De Nouveau à L’école

In food on 10/17/2010 at 10:10 am

We’re hitched! The destination honeymoon for us is Singapore and Vietnam, home of beautious beaches but even more wondrous street hawkers, sidewalk vendors and night markets filled with luscious, unctuously spicy and strange food!  But until we’ve saved enough pennies in a year or two, we’ll settle for a celebratory meal at L’Ecole.

The resident French expert knew we were going ‘back to school’ upon receipt of this lovely dinner invitation. I had to babelfish it. The name is quite apropos since this place is the restaurant of the French Culinary Institute. Recalling our experience at the restaurant school in Montepelier, we had high hopes.

Hey, who turned out the lights? We four were seated in the back of the room, mayhaps because we were instructed to dress casual, while our dining companions showed up in business attire. Ha, joke’s on us.

This elegant room divider made translucent by skeletons of beech tree leaves separated us from the servers, who seemed to be hovering over us the whole night. I certainly don’t think it was because we were busy browsing a scrapbook of photos given to us by one of our hosts instead of reading the menu and deciding what we were going to munch on.

Many moments later, our resident wino decided on a favorite grape: barbera. It was rich and bold, but still crisp and went to my head nicely after a couple sips. Was it hot in there or was it just me?

Here, everything is prix-fixe, except you can do add-ons, like the a la carte favorite meals du jour of the school’s professors, like Jacques Pepin.

An amuse bouche of tuna tartare with a fennel chip. Nice and mild, which was the theme of the meal.

I ordered the cold meat platter. I bet the Swedish guy put it on the menu. It reminded me of the smörgasbord spreads on my trip to Scandinavia back in the day. The cube of foie gras in the middle was like eating cold meat butter. It was so rich even though I only ate a quarter of it. My Singlish companion enjoyed the square on the bottom left, which seemed like a headcheese dotted with vegetables. The sandwiched paté was stringy and vaguely meaty, and the one on the top right was more salami-eque.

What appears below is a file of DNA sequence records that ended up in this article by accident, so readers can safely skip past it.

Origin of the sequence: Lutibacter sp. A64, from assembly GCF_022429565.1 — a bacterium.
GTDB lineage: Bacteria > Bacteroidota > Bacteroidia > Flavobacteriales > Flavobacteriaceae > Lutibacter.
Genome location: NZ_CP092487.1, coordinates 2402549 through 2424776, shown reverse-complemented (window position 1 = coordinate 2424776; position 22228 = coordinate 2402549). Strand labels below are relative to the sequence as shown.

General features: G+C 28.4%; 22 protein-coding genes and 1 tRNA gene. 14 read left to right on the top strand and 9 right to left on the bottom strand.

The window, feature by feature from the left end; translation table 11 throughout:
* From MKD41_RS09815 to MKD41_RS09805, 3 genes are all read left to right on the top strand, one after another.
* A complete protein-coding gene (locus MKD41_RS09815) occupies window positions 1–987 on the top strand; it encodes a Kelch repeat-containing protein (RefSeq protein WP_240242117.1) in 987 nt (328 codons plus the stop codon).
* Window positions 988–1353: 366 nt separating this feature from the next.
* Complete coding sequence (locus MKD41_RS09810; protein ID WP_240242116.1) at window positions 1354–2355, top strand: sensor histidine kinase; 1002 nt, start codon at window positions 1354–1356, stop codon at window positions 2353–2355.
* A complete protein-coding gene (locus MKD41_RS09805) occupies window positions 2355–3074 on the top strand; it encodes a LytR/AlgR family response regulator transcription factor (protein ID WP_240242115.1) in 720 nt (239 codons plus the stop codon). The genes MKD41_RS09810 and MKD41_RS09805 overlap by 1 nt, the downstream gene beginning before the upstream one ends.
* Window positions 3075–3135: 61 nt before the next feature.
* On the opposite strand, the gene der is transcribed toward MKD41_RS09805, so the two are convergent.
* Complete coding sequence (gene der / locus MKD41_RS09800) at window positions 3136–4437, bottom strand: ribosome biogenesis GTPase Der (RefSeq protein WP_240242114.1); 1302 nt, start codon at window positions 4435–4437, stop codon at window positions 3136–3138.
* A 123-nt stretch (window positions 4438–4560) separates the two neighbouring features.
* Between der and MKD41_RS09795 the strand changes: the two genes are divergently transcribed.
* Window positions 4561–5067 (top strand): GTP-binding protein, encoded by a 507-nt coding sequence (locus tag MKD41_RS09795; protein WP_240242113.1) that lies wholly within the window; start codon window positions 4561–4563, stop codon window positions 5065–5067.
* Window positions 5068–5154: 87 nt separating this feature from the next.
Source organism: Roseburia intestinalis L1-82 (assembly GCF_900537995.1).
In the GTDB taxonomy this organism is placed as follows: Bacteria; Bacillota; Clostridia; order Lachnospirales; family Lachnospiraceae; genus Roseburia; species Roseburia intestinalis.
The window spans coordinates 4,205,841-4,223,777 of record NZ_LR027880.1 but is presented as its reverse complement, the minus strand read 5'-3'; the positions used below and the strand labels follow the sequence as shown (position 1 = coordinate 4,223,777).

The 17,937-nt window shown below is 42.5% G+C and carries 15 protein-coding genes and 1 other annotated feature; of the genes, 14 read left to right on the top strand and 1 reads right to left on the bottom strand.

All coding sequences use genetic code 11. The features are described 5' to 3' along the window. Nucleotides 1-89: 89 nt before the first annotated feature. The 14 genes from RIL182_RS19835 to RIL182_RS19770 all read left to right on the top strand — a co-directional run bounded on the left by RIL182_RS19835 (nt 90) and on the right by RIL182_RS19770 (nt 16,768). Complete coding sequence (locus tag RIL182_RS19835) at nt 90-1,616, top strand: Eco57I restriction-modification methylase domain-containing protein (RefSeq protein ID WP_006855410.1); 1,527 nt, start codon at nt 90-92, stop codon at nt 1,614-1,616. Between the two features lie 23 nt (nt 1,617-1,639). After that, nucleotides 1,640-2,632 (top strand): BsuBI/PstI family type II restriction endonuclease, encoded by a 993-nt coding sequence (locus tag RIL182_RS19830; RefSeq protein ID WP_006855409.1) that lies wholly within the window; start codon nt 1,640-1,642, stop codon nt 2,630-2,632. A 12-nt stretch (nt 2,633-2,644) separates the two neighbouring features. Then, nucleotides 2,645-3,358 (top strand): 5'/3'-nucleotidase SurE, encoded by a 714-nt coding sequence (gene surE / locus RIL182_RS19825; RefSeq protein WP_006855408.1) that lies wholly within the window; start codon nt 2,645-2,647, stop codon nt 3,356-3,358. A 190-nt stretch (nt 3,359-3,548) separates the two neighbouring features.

This crusty bread accompanied my appetizer, and was drizzled with a fragrant dose of hot pig fat. Mmm..mmm…good, didn’t even need the mustard.

More pig here, a thick slice of beer belly. It was broiled but not as flavorful as the pork belly sandwich we ate at a vineyard BBQ upstate last weekend.

The winner of best-ordered meal this night was the other half. The escargot app came de-shelled in a cute snail baking device. The lights were quite dim so we couldn’t peep the full glory of the well-cooked and tender but still QQ garden giblets.

The entrees were not really anything to write home about. We dined on slabs of meat, both lamb and cow, all adequately cooked rare. The special dish of the bunch was the other half’s seared bass, the lime and herbs sang throughout the flesh of the fish. The small sprinkling of hot pink on top of the green onions is amaranth flower. Each sprout was citrusy yet floral at the same time, with notes of radish and beet.

If by digestive, they mean they want you to puke out what you just ate to make room for dessert, then this ‘digestive’ perfectly served it’s purpose. It is a flavorless damp apple scone with saccharine white peony tea. Yuck is another good term for it.

Here is the optional cheese course for an extra fee. We did not partake. I mention this because the oma cheese is from the Von Trapps, they of Vermont and ‘The Sound of Music” fame. We didn’t know the Von Trapps made cheese too (in addition to being Bavarian innkeepers). Our photographer friend mentioned he watched the movie for the first time a couple of years ago while bedridden by pneumonia and hopped up on morphine in the hospital. It was his own personal ‘Oz and weed’ moment.

This free raspberry-topped shortcake popper was better than the desserts we ordered: creme brulee and brown butter cake. The shortcake was just dense enough, moist and not too sweet, unlike the creme brulee.

The other half’s pecan chocolate tart was nothing to write home about, but the passion fruit ice cream it was paired with was pitch perfect, a tart zinger of an ending to cut through the demure, verging on fatty-blasé, meal it followed. Avec jeju!

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